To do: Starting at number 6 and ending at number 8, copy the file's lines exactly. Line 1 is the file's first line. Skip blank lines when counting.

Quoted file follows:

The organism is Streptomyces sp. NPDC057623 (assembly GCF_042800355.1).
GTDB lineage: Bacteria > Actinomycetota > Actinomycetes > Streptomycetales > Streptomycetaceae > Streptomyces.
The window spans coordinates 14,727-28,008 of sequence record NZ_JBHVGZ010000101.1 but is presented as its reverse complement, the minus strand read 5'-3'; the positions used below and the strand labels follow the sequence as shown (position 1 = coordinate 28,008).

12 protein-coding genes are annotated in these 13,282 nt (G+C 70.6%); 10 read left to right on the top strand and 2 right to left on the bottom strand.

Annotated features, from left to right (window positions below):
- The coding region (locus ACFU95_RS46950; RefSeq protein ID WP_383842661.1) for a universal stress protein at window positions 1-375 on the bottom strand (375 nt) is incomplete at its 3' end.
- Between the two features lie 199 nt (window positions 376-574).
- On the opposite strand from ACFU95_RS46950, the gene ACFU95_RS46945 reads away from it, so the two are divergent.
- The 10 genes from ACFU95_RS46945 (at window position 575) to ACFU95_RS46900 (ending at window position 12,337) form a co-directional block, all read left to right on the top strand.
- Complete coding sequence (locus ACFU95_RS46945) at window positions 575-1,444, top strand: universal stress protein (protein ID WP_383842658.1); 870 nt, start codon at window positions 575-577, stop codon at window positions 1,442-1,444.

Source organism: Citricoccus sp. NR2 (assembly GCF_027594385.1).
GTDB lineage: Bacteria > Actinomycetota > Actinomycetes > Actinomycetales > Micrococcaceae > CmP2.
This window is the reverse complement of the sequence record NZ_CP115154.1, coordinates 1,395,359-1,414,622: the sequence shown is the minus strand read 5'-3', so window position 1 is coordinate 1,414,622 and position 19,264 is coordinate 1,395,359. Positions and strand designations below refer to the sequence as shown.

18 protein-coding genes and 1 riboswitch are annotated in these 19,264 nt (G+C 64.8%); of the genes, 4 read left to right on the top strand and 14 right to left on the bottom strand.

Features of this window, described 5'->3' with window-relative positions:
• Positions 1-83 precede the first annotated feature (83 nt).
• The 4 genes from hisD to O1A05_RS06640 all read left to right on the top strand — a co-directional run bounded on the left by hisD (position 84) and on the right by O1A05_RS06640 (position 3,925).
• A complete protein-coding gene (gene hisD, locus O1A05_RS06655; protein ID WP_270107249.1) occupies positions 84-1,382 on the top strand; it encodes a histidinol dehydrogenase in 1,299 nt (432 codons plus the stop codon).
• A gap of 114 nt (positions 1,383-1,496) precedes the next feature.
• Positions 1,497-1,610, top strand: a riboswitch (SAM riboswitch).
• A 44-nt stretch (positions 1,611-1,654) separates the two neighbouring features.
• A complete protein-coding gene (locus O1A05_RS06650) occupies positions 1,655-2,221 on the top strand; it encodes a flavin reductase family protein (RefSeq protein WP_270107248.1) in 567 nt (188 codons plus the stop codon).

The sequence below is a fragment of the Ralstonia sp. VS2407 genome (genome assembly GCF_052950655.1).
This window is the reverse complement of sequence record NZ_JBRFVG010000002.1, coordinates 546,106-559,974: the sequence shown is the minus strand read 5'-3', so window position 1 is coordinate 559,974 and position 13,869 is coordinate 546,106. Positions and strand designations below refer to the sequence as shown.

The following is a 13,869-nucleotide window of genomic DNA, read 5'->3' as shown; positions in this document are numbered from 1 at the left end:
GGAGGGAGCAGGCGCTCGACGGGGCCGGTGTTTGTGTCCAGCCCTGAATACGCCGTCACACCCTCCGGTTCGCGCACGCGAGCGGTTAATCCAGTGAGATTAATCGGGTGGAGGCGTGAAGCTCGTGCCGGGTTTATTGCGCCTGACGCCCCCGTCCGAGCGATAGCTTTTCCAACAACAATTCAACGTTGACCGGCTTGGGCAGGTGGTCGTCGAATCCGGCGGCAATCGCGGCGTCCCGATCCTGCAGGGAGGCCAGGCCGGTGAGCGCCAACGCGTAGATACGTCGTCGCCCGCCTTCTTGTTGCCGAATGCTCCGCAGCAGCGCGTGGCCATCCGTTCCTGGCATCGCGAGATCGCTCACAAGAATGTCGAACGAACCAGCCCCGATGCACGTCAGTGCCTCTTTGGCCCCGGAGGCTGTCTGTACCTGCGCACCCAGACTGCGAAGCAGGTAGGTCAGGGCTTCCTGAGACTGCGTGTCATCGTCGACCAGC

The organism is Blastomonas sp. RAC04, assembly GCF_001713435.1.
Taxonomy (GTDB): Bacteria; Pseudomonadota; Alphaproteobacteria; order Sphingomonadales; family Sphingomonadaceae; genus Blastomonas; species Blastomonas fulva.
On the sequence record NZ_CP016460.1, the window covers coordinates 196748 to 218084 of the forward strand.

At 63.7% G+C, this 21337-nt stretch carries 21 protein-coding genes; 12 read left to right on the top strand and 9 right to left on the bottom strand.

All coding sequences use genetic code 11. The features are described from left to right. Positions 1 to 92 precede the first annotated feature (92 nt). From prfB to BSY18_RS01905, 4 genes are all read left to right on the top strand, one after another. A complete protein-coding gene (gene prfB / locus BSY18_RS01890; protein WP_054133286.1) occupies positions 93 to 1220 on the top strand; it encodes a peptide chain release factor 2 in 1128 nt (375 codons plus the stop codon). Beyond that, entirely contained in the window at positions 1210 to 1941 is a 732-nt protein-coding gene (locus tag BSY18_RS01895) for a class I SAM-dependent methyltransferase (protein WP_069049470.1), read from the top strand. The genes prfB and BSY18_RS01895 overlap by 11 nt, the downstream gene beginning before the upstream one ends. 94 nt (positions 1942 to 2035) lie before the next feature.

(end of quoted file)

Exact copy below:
- The coding region (locus ACFU95_RS46950; RefSeq protein ID WP_383842661.1) for a universal stress protein at window positions 1-375 on the bottom strand (375 nt) is incomplete at its 3' end.
- Between the two features lie 199 nt (window positions 376-574).
- On the opposite strand from ACFU95_RS46950, the gene ACFU95_RS46945 reads away from it, so the two are divergent.